CHARLESTON, W.Va. — The 2020 Census is right around the corner and the capitol city of West Virginia is preparing for the count.
Jane Bostic, the special assistant to Charleston Mayor Amy Goodwin, said the city is putting together a Complete Count Committee of public officials and volunteers to make sure every person is counted.
Bostic said she can’t emphasize enough how important the count that occurs every 10 years is for Charleston and the rest of the communities in West Virginia.
“It matters with politics, it matters with money, it matters with programs you are able to offer the citizens in your area based on some of the financing,” she said.
She added that the committee will work with the regional and federal census officials to make sure that Charleston is carrying the consistent message of what the consensus is and why it is important.
For the first time ever, the census will be online too. Bostic said part of the city’s upcoming campaign for the census will be on encouraging citizens to go online to complete it.
On a recent episode of 580-LIVE, former Charleston Mayor Danny Jones expressed the same sentiment that the census is as critical as ever.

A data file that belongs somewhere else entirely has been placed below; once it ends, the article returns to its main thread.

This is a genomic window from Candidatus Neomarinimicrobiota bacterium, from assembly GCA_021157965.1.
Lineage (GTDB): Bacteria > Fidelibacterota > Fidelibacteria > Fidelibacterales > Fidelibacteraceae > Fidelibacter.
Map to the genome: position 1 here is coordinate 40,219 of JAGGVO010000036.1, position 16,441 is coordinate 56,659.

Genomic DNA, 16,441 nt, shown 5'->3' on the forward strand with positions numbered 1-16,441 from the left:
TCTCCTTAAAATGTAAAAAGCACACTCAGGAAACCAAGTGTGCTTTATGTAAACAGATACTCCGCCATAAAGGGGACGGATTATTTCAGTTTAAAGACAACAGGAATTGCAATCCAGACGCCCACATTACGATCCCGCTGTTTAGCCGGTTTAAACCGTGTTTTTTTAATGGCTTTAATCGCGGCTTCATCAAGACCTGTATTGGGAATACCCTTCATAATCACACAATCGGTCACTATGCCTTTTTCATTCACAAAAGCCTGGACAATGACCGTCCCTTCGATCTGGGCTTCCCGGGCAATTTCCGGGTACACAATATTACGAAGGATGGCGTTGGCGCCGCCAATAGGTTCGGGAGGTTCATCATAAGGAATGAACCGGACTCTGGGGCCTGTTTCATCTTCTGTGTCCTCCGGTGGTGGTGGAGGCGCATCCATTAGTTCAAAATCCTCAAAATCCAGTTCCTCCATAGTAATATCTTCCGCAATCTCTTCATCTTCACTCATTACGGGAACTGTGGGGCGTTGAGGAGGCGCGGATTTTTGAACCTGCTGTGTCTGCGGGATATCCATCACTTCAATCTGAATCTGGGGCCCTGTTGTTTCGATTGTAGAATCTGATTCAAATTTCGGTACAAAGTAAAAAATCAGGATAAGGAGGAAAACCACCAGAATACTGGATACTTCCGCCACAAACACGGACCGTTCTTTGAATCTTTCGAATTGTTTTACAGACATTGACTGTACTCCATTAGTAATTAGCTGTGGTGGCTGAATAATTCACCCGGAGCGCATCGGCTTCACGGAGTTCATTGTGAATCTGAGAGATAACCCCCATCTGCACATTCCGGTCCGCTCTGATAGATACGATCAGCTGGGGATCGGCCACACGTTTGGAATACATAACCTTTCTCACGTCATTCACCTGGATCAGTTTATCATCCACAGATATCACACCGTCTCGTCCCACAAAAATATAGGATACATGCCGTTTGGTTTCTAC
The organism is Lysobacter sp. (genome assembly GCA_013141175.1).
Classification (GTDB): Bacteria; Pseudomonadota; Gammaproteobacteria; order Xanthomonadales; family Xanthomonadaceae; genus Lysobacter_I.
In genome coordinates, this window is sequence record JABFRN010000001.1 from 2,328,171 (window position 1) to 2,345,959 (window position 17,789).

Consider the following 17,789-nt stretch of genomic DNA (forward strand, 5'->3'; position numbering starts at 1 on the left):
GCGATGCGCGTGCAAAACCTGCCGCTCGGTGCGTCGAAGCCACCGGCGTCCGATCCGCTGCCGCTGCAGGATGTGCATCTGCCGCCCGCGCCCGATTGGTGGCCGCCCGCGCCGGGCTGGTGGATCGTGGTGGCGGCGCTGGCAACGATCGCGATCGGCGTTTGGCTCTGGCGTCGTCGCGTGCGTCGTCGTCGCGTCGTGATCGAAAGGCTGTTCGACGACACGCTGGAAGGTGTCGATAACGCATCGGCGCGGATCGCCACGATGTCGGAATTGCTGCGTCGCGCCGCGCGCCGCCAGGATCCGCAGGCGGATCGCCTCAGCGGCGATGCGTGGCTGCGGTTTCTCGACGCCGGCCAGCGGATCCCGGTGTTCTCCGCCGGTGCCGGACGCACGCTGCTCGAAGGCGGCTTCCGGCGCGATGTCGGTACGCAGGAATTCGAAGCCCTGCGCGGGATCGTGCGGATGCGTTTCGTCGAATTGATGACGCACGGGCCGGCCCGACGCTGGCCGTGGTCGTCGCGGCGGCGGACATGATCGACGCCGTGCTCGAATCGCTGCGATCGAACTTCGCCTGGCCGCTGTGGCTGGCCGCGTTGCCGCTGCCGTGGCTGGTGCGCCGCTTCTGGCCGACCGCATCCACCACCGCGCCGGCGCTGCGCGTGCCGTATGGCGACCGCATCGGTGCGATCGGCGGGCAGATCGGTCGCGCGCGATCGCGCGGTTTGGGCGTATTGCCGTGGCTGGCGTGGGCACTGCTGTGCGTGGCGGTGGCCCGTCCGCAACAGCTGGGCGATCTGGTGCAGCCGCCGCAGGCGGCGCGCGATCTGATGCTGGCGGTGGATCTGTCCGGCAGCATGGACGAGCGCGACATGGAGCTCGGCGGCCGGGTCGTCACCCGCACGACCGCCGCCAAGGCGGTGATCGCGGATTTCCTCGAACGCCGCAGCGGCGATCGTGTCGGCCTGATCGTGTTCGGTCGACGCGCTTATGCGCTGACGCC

“It is very important that you get yourself counted during this census because our finances depend on it,” he said.
“This effects a lot of the money that comes in here through our block grant program. It is extra difficult to count people who live in regions like this.”
Part of the block grant program comes from federal and state funding, which is always affected by the census Bostic said.
She added that changes to federal programming, housing, assistance to homeless, assistance for food and healthcare, and just an overall community impact will be felt.
“It helps local officials ensure public safety,” Bostic said. “Plan new schools and plan new hospitals. It helps real estate developers and city planners plan new homes in neighborhoods. It helps bring economic development when businesses are looking to bring their business to your area.”
According to the Associated Press, Kanawha and Cabell counties in West Virginia suffered the most population loss in the state from 2017 to 2018. The report stated Kanawha County experienced a 1.6% population loss in just a year or more than 2,800 people. Cabell County had a 1.3% loss or more than 1,200 people.
Complete Census numbers for 2020 won’t be revealed until Spring 2021.